Sunday, January 10, 2010

FSA wakes up in 2010

After years of rather tepid action, the UK's Financial Services Authority has shown signs of life in 2010. The Times reports that the regulator has issued summons to former directors of iSoft, including Patrick Cryne, its founder and former chairman. Others implicated are Timothy Whiston, the former chief executive, and former directors Stephen Graham and John Whelan. They are required to appear at a Magistrates Court to answer charges for conspiracy to make misleading statements. If convicted, they face up to 7 years in jail. Here are more details:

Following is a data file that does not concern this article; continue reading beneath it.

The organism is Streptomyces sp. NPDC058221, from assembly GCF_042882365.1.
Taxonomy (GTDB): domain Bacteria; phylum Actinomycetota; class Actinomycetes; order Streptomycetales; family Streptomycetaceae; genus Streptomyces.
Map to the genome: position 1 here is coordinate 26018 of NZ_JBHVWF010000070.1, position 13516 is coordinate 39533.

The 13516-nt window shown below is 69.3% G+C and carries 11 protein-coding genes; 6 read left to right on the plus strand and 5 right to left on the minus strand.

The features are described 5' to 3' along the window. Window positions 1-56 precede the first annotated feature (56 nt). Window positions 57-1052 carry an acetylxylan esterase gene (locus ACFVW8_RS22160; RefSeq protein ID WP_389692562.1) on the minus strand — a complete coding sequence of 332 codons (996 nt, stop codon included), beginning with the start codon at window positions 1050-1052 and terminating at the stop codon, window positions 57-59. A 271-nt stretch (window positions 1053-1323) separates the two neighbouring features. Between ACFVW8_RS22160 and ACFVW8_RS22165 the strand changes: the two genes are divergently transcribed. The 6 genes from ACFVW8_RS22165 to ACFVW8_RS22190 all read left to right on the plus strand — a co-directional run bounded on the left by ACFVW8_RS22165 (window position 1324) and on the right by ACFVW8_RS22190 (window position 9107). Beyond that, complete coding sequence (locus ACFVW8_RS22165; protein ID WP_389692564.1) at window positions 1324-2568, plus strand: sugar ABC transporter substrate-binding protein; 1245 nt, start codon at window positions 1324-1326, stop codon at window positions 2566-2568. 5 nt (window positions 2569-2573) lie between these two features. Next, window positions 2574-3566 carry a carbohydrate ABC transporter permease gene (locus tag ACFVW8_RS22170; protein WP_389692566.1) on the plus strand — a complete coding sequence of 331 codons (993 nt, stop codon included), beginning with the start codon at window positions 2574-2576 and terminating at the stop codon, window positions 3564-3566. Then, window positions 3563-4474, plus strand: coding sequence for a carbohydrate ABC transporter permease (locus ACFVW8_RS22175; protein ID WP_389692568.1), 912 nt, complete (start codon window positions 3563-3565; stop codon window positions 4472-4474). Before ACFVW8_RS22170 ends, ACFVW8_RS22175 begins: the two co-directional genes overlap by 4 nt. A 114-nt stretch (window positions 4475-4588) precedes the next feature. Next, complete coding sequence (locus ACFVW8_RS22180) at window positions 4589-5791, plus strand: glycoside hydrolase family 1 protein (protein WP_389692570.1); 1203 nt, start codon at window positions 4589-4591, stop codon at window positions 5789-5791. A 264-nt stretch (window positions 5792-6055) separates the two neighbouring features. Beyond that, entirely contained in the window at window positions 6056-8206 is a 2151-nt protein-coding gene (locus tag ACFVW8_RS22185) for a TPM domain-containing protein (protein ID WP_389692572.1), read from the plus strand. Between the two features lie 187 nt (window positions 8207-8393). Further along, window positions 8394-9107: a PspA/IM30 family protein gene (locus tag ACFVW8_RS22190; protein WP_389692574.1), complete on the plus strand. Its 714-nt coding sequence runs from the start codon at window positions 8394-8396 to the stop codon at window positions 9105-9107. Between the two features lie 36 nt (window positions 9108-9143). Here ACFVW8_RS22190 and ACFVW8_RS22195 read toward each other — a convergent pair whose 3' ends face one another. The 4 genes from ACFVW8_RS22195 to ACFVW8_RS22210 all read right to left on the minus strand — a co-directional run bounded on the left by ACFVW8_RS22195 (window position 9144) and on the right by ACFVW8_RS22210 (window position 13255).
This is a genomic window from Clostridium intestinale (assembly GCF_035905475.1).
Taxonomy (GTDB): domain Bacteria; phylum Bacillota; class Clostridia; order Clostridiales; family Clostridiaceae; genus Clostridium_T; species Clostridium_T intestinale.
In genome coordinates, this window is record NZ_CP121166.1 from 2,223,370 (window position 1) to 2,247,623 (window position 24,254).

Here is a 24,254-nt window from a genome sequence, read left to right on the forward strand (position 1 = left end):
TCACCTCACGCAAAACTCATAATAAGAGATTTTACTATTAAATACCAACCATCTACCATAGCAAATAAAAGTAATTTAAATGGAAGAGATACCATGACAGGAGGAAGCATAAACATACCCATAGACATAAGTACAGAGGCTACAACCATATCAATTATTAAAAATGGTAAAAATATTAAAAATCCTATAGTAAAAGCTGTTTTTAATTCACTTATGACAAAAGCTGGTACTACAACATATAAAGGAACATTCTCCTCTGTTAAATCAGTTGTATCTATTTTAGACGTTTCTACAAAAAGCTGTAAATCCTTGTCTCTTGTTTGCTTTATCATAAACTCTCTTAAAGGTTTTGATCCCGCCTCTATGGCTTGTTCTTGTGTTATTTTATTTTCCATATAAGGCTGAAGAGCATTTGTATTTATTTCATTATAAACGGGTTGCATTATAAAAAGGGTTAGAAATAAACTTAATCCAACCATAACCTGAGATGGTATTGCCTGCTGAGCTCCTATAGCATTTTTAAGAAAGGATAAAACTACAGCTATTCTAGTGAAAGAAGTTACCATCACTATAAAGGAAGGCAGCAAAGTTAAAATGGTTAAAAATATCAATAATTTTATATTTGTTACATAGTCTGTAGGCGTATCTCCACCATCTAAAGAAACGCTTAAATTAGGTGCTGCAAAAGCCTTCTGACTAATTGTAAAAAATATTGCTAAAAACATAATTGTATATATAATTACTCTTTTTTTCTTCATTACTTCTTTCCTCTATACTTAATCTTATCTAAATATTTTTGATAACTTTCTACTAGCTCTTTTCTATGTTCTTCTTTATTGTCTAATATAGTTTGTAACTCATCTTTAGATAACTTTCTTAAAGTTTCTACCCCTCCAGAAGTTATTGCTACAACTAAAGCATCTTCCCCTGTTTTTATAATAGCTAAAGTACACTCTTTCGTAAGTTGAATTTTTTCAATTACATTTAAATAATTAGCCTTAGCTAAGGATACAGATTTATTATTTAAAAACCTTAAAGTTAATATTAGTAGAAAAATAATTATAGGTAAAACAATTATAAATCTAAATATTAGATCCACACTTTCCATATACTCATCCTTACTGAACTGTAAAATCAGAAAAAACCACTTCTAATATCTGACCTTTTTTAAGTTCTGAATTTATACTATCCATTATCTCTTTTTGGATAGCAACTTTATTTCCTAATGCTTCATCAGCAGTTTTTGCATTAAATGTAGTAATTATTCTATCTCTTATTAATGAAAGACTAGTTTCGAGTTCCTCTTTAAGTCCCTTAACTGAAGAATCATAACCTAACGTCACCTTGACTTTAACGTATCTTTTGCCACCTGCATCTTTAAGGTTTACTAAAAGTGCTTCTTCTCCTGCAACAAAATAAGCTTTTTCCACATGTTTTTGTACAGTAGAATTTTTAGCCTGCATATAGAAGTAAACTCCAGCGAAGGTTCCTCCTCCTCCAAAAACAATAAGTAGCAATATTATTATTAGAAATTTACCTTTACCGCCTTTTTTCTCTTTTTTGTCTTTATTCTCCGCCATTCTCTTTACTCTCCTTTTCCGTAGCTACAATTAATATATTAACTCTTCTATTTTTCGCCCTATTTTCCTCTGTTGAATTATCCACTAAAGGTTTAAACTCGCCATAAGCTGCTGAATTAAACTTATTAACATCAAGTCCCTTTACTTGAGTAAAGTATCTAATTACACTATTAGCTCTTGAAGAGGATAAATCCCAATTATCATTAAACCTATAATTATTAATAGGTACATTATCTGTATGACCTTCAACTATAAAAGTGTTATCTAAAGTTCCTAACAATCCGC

The regulator began investigating iSoft in 2006 after it told the London Stock Exchange that it had been booking profits relating to its work on a giant NHS computer project when the contracts were signed rather than when it actually received payment. The revelation forced iSoft, which was worth £1 billion at its stockmarket peak, to restate its accounts by £174 million and led to the resignation of several key executives.
This is small fry. The FSA has to act against the big fish in order to be taken seriously. Otherwise, it will continue to be regarded as a poor cousin to the SEC.